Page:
By the end of WW II, more than 8,000 D.H.82s had been built. Large numbers were disposed of as war surplus and were available on the civil market for as little as £50.
A number were the subject of conversion schemes. The most ambitious was that carried out by Jackaroo Aircraft, Thruxton, Hampshire, England in 1956. It involved widening the fuselage to seat four passengers in side-by-side pairs.
Known as the Thruxton Jackaroo, the first aircraft modified to the design flew on March 2, 1957. A grand total of 19 Tiger Moths were so modified between 1957 and 1962.
Thruxton Jackaroo C-FPHZ rolled out of the de Havilland Hatfield factory in 1939 as D.H.82 “Tiger Moth” RAF S/N 6924 and was first issued to 22 Elementary Flying Training School, Traversham, Cambridgeshire. On October 3, 1957, the airplane was registered as Thruxton Jackaroo G-APHZ and received its Certificate of Airworthiness on July 8, 1958.
In the 1970s, the Jackaroo found its way
to Geert Frank’s airstrip in Plum Island, Massachusetts, and was salvaged in 1982 by Tom Dietrich and Frank Evans from Guelph, Ontario, Canada. Its first post-restoration flight took place in 1983.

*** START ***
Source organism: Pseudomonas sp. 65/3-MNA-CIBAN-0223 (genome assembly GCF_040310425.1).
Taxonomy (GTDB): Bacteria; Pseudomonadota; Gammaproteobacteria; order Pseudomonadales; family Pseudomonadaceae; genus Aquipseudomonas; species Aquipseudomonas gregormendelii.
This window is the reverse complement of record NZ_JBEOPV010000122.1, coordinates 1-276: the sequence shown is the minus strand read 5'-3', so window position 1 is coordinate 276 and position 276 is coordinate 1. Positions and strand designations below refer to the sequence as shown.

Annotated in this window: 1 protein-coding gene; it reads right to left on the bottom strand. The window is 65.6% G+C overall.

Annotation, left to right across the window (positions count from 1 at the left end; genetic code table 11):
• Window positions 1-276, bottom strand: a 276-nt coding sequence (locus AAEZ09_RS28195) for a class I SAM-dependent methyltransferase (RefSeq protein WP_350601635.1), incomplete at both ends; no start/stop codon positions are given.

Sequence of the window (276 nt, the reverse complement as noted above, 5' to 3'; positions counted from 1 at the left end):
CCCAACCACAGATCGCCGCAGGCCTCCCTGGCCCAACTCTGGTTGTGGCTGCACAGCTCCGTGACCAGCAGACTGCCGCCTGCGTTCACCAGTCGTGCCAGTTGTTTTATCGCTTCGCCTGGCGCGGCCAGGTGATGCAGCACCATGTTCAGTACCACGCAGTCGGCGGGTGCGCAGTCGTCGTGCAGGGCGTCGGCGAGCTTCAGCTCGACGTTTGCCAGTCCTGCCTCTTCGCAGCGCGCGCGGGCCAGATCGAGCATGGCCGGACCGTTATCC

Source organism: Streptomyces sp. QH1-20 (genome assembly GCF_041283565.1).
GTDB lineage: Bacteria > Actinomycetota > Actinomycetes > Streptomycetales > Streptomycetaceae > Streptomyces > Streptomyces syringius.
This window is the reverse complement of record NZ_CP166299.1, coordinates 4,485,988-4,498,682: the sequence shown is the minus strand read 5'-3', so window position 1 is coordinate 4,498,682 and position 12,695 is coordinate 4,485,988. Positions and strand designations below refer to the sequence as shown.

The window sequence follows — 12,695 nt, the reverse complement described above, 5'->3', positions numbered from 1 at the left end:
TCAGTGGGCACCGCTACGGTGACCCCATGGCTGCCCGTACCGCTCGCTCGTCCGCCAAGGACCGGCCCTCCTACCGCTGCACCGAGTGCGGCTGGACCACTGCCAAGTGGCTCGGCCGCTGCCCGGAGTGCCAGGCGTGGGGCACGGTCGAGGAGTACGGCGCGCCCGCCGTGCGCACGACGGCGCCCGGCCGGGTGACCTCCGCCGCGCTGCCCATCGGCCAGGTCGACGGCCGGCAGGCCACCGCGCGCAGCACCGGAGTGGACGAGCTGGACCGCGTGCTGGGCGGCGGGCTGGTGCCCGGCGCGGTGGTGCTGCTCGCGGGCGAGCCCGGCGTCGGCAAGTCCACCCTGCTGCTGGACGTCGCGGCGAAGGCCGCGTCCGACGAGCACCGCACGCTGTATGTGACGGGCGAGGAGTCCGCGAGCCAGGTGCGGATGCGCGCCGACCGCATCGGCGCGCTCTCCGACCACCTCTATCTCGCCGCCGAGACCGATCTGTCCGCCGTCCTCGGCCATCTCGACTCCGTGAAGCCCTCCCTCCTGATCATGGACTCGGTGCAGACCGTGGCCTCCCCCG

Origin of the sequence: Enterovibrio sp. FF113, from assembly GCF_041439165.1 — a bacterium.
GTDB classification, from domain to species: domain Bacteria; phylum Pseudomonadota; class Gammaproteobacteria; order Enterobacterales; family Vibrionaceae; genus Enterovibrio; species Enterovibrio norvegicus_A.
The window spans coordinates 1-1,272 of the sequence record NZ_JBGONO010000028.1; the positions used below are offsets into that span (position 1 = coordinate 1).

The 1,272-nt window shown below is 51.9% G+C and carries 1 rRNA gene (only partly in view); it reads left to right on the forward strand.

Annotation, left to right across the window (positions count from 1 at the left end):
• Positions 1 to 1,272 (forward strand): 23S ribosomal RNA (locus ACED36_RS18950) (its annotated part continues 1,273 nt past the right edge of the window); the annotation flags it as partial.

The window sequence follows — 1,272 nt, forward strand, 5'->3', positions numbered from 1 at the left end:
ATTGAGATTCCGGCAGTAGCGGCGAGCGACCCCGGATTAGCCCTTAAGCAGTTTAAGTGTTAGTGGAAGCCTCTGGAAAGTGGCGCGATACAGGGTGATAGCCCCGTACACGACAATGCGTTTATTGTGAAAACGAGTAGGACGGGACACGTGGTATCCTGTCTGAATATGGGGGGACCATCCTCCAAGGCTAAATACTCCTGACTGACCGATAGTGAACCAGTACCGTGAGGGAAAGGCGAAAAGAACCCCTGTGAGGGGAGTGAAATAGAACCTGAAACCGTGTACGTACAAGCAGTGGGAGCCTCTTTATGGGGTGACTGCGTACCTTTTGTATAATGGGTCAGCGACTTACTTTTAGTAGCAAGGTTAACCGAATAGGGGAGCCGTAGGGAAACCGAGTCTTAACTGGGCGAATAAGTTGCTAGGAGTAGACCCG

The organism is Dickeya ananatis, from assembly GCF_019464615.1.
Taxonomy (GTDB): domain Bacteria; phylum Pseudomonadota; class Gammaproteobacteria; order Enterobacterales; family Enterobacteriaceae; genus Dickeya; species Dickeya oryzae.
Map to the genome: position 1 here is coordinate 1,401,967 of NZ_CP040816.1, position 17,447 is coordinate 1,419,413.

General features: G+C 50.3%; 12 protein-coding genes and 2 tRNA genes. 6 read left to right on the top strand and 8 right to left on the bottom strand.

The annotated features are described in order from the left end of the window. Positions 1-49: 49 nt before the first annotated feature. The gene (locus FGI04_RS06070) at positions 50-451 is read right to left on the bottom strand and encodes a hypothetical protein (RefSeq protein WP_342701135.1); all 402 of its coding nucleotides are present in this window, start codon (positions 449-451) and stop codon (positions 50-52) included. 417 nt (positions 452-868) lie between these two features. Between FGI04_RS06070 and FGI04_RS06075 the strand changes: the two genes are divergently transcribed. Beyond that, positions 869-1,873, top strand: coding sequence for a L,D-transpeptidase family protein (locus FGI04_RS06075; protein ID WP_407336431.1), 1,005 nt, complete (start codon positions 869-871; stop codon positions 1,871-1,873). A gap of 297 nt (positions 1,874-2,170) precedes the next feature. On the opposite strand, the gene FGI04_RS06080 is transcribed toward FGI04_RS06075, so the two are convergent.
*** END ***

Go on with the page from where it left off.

Stephen Grey comments on its flying characteristics: “It is aerodynamically typical of most airplanes of the period. Like the Tiger Moth, the Jackaroo is unstable about its lateral axis and, as such, requires constant attention. In addition, its narrow gear ensures that every landing is an adventure, particularly in a crosswind. Powered by a very reliable and sweet-sounding Gipsy Major engine, it is very reliable and economical to fly.”
Today, the airplane looks as good as it did 38 years ago when it was first restored, and it can be seen on some rare occasions south of the border, where it always brings a puzzled expression to onlookers’ faces. “It looks like a Tiger Moth, sounds like a Tiger Moth but is not a Tiger Moth ….” Or, is it?
TEXT & PHOTOS BY GILLES AULIARD